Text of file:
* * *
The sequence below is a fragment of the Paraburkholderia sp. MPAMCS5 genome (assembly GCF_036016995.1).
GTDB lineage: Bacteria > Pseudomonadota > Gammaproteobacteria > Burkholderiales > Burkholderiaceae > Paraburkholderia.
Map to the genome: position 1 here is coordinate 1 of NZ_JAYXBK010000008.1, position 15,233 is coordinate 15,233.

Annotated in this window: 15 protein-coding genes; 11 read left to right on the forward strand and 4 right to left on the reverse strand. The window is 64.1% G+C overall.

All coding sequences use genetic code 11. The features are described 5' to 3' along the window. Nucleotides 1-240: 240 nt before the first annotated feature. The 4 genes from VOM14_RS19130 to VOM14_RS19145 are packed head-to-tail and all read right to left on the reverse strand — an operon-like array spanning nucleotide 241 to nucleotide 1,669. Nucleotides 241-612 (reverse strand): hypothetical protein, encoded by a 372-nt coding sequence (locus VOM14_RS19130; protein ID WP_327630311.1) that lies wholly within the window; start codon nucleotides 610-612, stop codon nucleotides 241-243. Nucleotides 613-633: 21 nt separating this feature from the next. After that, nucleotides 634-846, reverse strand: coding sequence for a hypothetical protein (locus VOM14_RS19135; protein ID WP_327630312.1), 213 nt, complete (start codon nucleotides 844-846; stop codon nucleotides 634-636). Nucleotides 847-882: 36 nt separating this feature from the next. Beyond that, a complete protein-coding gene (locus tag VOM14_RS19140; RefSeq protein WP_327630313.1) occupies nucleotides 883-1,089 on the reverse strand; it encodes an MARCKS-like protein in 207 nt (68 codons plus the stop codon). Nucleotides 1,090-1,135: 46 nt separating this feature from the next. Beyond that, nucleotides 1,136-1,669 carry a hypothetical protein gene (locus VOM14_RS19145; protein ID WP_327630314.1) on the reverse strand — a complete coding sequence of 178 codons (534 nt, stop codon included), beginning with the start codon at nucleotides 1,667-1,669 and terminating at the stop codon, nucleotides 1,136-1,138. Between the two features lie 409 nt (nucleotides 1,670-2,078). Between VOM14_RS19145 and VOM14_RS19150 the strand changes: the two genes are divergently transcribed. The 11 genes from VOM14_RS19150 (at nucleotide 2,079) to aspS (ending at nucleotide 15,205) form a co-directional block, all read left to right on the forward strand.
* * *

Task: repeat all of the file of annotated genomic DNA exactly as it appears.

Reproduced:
The sequence below is a fragment of the Paraburkholderia sp. MPAMCS5 genome (assembly GCF_036016995.1).
GTDB lineage: Bacteria > Pseudomonadota > Gammaproteobacteria > Burkholderiales > Burkholderiaceae > Paraburkholderia.
Map to the genome: position 1 here is coordinate 1 of NZ_JAYXBK010000008.1, position 15,233 is coordinate 15,233.

Annotated in this window: 15 protein-coding genes; 11 read left to right on the forward strand and 4 right to left on the reverse strand. The window is 64.1% G+C overall.

All coding sequences use genetic code 11. The features are described 5' to 3' along the window. Nucleotides 1-240: 240 nt before the first annotated feature. The 4 genes from VOM14_RS19130 to VOM14_RS19145 are packed head-to-tail and all read right to left on the reverse strand — an operon-like array spanning nucleotide 241 to nucleotide 1,669. Nucleotides 241-612 (reverse strand): hypothetical protein, encoded by a 372-nt coding sequence (locus VOM14_RS19130; protein ID WP_327630311.1) that lies wholly within the window; start codon nucleotides 610-612, stop codon nucleotides 241-243. Nucleotides 613-633: 21 nt separating this feature from the next. After that, nucleotides 634-846, reverse strand: coding sequence for a hypothetical protein (locus VOM14_RS19135; protein ID WP_327630312.1), 213 nt, complete (start codon nucleotides 844-846; stop codon nucleotides 634-636). Nucleotides 847-882: 36 nt separating this feature from the next. Beyond that, a complete protein-coding gene (locus tag VOM14_RS19140; RefSeq protein WP_327630313.1) occupies nucleotides 883-1,089 on the reverse strand; it encodes an MARCKS-like protein in 207 nt (68 codons plus the stop codon). Nucleotides 1,090-1,135: 46 nt separating this feature from the next. Beyond that, nucleotides 1,136-1,669 carry a hypothetical protein gene (locus VOM14_RS19145; protein ID WP_327630314.1) on the reverse strand — a complete coding sequence of 178 codons (534 nt, stop codon included), beginning with the start codon at nucleotides 1,667-1,669 and terminating at the stop codon, nucleotides 1,136-1,138. Between the two features lie 409 nt (nucleotides 1,670-2,078). Between VOM14_RS19145 and VOM14_RS19150 the strand changes: the two genes are divergently transcribed. The 11 genes from VOM14_RS19150 (at nucleotide 2,079) to aspS (ending at nucleotide 15,205) form a co-directional block, all read left to right on the forward strand.